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Sabbaticals are gaining in popularity, particularly after the pandemic, with Canadians from many sectors looking to take a leave of months, a year, or more to recharge and combat Images/iStockphoto

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Francesca Rea, a financial advisor at Assante Capital Management Ltd. in Mississauga, had always wanted to take a full month off to travel, but between work and taking care of her two young children, it didn’t come together.

This summer, the stars aligned – her parents were planning a trip to Italy to celebrate their 50th wedding anniversary, and Ms. Rea was turning 50 and had just finalized her divorce.

She travelled to Sicily with her family for her parents’ two-week celebration. Afterward, when her parents and children went home, she spent two weeks in Bali by herself. She returned to work in August.

“I never took time off after my separation, which most people do – take chunks of time off,” she says. “So, I just needed to unplug and unwind.”

Ahead of her time off, Ms. Rea set up support structures for her clients and gave them advance warning of her leave, and they were overwhelmingly supportive.

“My clients knew where I was in my own life and just said, ‘Don’t worry about us. Have a good time and don’t think about us,’” she recalls.

Sabbaticals are gaining in popularity, particularly after the pandemic, with Canadians from many sectors looking to take a leave of months, a year, or more to recharge their batteries and combat burnout.

A LifeWorks Inc. and Deloitte LLP survey conducted last year found that 51 per cent of Canadian senior leaders were contemplating leaving their roles, with 13 per cent considering taking a leave of absence. However, sabbaticals appear to be less common among financial advisors.

“Despite having coached hundreds of advisors, I have to admit I don’t recall [sabbaticals] ever coming up,” says George Hartman, president and chief executive officer of Market Logics Inc. in Toronto. “If it did, I would certainly support the concept.”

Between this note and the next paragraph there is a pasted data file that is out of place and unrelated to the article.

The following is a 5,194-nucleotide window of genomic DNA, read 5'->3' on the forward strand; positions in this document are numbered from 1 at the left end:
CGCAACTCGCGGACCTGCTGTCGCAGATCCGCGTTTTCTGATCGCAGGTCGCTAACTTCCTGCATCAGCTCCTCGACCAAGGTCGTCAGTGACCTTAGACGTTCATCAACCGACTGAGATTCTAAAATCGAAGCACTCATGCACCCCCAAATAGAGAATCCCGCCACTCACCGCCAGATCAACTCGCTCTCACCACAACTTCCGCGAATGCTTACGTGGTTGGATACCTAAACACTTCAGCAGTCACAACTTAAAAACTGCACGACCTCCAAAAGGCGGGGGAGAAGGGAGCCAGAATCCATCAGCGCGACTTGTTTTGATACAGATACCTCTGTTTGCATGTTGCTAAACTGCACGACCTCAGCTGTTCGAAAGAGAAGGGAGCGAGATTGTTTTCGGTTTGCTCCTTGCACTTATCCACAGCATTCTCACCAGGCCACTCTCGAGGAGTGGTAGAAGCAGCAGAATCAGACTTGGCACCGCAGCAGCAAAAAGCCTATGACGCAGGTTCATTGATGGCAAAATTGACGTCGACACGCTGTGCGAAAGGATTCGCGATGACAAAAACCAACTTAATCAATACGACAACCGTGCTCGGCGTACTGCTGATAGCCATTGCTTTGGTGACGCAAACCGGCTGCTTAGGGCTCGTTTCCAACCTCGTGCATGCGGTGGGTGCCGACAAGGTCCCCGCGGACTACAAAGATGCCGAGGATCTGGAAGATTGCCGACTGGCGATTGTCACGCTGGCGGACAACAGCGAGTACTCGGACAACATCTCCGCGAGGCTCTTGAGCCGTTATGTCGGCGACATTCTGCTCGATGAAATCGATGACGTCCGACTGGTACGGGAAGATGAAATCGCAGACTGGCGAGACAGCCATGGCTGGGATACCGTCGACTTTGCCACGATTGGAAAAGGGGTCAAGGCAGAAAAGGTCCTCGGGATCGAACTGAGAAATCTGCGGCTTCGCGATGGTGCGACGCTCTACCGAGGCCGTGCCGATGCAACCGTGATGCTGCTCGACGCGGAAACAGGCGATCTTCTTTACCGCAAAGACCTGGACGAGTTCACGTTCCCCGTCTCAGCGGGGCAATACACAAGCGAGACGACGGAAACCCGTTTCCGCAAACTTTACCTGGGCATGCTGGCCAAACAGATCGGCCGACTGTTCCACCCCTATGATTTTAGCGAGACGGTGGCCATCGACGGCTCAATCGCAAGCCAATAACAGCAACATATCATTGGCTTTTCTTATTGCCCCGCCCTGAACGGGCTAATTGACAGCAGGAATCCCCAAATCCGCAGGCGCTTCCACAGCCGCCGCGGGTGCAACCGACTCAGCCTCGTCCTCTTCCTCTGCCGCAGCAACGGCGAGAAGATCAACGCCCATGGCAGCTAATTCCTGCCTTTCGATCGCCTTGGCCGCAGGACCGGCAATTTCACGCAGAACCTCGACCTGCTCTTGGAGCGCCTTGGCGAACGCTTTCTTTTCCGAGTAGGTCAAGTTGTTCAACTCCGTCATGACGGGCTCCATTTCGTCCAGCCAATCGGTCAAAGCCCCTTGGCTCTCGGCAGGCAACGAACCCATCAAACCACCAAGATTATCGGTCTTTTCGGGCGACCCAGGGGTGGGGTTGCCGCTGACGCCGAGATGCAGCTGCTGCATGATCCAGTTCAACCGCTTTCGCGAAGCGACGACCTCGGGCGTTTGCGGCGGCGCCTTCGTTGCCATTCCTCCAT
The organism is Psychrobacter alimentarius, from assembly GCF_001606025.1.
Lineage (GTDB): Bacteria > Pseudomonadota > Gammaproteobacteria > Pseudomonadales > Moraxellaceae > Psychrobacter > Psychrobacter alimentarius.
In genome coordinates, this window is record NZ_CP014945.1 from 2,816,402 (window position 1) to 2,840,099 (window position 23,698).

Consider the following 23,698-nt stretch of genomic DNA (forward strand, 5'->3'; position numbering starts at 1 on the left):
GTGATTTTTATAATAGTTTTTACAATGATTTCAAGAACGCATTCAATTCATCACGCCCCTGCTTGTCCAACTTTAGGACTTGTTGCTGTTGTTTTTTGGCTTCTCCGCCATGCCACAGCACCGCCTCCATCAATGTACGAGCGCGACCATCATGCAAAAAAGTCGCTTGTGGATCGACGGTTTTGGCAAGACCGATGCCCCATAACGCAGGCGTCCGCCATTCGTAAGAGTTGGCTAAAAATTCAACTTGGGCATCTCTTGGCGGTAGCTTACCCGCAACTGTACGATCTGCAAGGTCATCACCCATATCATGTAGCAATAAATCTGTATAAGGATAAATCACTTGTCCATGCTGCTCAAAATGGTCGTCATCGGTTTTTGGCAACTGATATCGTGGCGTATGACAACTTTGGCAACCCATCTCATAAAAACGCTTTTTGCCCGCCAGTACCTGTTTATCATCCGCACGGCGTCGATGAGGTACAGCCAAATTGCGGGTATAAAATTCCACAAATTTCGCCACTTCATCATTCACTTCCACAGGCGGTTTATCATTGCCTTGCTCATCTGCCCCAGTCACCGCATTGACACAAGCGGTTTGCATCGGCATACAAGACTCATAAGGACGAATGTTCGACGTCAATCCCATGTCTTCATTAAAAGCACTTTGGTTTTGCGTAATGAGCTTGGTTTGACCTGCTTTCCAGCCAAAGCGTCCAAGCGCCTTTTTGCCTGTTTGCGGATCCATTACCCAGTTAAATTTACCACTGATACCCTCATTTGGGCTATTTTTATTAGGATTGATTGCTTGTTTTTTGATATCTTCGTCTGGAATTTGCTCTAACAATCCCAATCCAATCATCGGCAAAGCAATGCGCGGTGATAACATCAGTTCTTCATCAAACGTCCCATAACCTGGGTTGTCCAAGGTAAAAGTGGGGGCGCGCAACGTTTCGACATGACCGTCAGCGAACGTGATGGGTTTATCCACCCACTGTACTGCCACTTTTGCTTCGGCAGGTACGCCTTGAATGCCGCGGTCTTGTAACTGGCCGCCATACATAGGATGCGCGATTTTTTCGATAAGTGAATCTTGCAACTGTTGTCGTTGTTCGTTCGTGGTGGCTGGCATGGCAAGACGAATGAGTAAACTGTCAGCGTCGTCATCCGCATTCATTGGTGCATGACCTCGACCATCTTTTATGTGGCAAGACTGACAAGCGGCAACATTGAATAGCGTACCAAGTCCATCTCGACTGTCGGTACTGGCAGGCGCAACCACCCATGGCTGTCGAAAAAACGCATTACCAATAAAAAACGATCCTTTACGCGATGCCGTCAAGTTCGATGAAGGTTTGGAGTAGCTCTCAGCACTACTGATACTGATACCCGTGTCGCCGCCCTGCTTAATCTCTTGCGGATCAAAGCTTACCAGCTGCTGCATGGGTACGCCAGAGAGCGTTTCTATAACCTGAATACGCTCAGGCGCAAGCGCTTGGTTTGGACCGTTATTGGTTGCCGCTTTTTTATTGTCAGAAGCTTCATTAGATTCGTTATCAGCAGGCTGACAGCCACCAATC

Ms. Rea speculates that this may be due partly to concerns about losing clients during their time away. But advisors who’ve taken sabbaticals from their practices say there are ways to prepare ahead of time to retain clients and minimize disruptions for them.

Checking-in with clients

Communication with clients is key in the weeks or months leading up to a sabbatical, says Juli Leith, president and business coach at The Personal Coach in Waterloo, Ont., who has helped advisors plan for extended vacations as well as develop contingency plans for unexpected life events. She says advisors should start telling their clients between 90 days and a few months before their leave, depending on how long they plan to be away.

“The most important thing is that clients … have the opportunity to deal with any important items on their mind if they want to deal with that particular advisor,” she says.

To that end, Ms. Rea added a notification to her signature in the weeks leading up to her sabbatical that warned clients of the dates she’d be away and provided information on who they could contact for various concerns – something she does regularly for vacations.

She also scheduled check-ins with some of her clients and sent a mass e-mail letting everyone know where she’d be. She gave clients advance warning that their incoming June account statements “were not going to be nice,” so they weren’t caught unaware or feeling worried while she was away.